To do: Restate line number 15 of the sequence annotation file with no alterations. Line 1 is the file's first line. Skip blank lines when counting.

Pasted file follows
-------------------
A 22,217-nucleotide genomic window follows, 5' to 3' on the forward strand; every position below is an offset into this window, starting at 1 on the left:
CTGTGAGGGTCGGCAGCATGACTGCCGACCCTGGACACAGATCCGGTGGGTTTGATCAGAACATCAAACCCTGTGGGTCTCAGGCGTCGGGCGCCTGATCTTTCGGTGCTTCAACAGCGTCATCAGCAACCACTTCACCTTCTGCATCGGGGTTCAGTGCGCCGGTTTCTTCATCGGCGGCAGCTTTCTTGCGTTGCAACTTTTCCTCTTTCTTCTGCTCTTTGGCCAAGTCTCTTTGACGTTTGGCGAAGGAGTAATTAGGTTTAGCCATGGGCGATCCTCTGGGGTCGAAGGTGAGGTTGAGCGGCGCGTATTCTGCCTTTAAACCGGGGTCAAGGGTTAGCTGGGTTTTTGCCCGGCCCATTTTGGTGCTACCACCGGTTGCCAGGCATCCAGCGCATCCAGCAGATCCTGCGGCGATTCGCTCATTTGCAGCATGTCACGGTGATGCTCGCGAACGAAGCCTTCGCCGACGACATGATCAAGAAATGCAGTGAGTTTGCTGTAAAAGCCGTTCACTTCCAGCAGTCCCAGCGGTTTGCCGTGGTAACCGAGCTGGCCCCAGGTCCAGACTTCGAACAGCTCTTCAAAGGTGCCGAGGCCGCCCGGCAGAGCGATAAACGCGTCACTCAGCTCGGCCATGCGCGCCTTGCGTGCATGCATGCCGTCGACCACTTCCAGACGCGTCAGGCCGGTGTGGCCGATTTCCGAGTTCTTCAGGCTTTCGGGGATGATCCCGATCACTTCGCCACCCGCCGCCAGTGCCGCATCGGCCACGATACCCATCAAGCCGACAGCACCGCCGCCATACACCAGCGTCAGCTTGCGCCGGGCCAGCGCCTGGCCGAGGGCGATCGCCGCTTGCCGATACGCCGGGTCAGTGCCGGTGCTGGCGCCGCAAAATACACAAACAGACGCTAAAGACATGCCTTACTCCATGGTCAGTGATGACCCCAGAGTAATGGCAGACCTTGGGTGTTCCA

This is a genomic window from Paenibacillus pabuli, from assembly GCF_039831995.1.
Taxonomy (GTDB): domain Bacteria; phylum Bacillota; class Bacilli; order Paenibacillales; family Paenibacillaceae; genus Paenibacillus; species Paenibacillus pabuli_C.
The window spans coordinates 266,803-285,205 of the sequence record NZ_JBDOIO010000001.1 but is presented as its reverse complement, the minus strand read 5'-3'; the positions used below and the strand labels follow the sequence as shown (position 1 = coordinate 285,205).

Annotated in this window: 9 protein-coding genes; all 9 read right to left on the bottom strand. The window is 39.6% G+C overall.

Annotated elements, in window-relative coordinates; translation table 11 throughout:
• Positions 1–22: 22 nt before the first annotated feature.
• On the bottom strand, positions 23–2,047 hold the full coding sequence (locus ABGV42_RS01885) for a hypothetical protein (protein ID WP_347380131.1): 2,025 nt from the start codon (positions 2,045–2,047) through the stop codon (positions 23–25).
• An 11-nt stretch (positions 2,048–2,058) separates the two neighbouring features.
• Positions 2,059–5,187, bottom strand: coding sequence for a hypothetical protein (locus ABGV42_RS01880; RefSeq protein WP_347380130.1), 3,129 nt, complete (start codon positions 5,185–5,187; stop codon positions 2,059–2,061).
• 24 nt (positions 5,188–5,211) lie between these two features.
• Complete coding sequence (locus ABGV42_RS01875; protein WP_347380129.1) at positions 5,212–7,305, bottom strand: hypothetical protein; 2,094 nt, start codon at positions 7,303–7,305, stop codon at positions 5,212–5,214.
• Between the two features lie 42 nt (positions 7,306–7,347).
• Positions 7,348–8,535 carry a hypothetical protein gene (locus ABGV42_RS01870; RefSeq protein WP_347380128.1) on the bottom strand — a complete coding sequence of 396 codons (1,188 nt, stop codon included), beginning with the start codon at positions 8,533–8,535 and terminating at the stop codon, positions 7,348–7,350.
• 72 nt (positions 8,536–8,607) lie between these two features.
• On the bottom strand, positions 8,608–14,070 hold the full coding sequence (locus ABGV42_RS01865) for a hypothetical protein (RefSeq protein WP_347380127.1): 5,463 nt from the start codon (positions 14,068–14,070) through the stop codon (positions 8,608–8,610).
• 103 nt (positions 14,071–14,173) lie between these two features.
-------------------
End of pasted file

• Positions 7,348–8,535 carry a hypothetical protein gene (locus ABGV42_RS01870; RefSeq protein WP_347380128.1) on the bottom strand — a complete coding sequence of 396 codons (1,188 nt, stop codon included), beginning with the start codon at positions 8,533–8,535 and terminating at the stop codon, positions 7,348–7,350.